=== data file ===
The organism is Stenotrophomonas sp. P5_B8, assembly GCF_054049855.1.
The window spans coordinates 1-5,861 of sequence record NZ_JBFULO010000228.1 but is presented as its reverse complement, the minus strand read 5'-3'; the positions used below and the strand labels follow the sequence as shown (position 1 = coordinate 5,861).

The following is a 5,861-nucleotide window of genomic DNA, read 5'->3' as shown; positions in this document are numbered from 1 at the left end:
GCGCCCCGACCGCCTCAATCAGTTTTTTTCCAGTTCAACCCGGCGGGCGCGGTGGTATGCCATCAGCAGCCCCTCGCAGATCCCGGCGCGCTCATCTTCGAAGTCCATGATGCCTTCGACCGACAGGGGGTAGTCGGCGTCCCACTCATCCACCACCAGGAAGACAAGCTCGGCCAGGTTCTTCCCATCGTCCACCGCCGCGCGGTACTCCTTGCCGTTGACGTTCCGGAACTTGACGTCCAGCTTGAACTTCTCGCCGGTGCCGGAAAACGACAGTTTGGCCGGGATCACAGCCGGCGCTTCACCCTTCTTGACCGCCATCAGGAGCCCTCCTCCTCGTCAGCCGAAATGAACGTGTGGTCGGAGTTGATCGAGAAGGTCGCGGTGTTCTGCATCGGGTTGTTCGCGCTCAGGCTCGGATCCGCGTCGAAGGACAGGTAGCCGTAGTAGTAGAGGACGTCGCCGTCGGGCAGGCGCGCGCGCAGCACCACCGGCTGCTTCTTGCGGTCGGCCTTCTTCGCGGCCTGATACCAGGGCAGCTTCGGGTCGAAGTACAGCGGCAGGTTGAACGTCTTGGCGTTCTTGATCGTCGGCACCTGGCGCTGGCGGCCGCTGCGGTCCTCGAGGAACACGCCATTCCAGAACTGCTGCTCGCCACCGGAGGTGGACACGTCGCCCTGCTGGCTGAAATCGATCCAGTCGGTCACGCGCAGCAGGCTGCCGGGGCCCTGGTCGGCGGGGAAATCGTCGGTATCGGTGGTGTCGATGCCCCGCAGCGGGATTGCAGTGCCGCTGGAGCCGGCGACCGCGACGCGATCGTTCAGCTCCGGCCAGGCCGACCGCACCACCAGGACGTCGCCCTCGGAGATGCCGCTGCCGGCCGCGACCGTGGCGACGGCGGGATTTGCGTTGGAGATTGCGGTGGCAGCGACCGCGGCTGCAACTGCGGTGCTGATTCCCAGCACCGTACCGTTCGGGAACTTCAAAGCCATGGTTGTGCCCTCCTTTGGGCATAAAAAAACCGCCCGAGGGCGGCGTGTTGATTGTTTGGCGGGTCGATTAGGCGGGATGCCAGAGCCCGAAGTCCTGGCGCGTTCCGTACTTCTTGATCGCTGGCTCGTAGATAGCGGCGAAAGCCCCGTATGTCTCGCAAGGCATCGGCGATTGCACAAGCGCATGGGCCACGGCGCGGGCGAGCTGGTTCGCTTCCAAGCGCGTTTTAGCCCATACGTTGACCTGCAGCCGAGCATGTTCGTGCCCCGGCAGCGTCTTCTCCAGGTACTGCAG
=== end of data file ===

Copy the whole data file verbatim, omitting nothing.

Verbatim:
The organism is Stenotrophomonas sp. P5_B8, assembly GCF_054049855.1.
The window spans coordinates 1-5,861 of sequence record NZ_JBFULO010000228.1 but is presented as its reverse complement, the minus strand read 5'-3'; the positions used below and the strand labels follow the sequence as shown (position 1 = coordinate 5,861).

The following is a 5,861-nucleotide window of genomic DNA, read 5'->3' as shown; positions in this document are numbered from 1 at the left end:
GCGCCCCGACCGCCTCAATCAGTTTTTTTCCAGTTCAACCCGGCGGGCGCGGTGGTATGCCATCAGCAGCCCCTCGCAGATCCCGGCGCGCTCATCTTCGAAGTCCATGATGCCTTCGACCGACAGGGGGTAGTCGGCGTCCCACTCATCCACCACCAGGAAGACAAGCTCGGCCAGGTTCTTCCCATCGTCCACCGCCGCGCGGTACTCCTTGCCGTTGACGTTCCGGAACTTGACGTCCAGCTTGAACTTCTCGCCGGTGCCGGAAAACGACAGTTTGGCCGGGATCACAGCCGGCGCTTCACCCTTCTTGACCGCCATCAGGAGCCCTCCTCCTCGTCAGCCGAAATGAACGTGTGGTCGGAGTTGATCGAGAAGGTCGCGGTGTTCTGCATCGGGTTGTTCGCGCTCAGGCTCGGATCCGCGTCGAAGGACAGGTAGCCGTAGTAGTAGAGGACGTCGCCGTCGGGCAGGCGCGCGCGCAGCACCACCGGCTGCTTCTTGCGGTCGGCCTTCTTCGCGGCCTGATACCAGGGCAGCTTCGGGTCGAAGTACAGCGGCAGGTTGAACGTCTTGGCGTTCTTGATCGTCGGCACCTGGCGCTGGCGGCCGCTGCGGTCCTCGAGGAACACGCCATTCCAGAACTGCTGCTCGCCACCGGAGGTGGACACGTCGCCCTGCTGGCTGAAATCGATCCAGTCGGTCACGCGCAGCAGGCTGCCGGGGCCCTGGTCGGCGGGGAAATCGTCGGTATCGGTGGTGTCGATGCCCCGCAGCGGGATTGCAGTGCCGCTGGAGCCGGCGACCGCGACGCGATCGTTCAGCTCCGGCCAGGCCGACCGCACCACCAGGACGTCGCCCTCGGAGATGCCGCTGCCGGCCGCGACCGTGGCGACGGCGGGATTTGCGTTGGAGATTGCGGTGGCAGCGACCGCGGCTGCAACTGCGGTGCTGATTCCCAGCACCGTACCGTTCGGGAACTTCAAAGCCATGGTTGTGCCCTCCTTTGGGCATAAAAAAACCGCCCGAGGGCGGCGTGTTGATTGTTTGGCGGGTCGATTAGGCGGGATGCCAGAGCCCGAAGTCCTGGCGCGTTCCGTACTTCTTGATCGCTGGCTCGTAGATAGCGGCGAAAGCCCCGTATGTCTCGCAAGGCATCGGCGATTGCACAAGCGCATGGGCCACGGCGCGGGCGAGCTGGTTCGCTTCCAAGCGCGTTTTAGCCCATACGTTGACCTGCAGCCGAGCATGTTCGTGCCCCGGCAGCGTCTTCTCCAGGTACTGCAG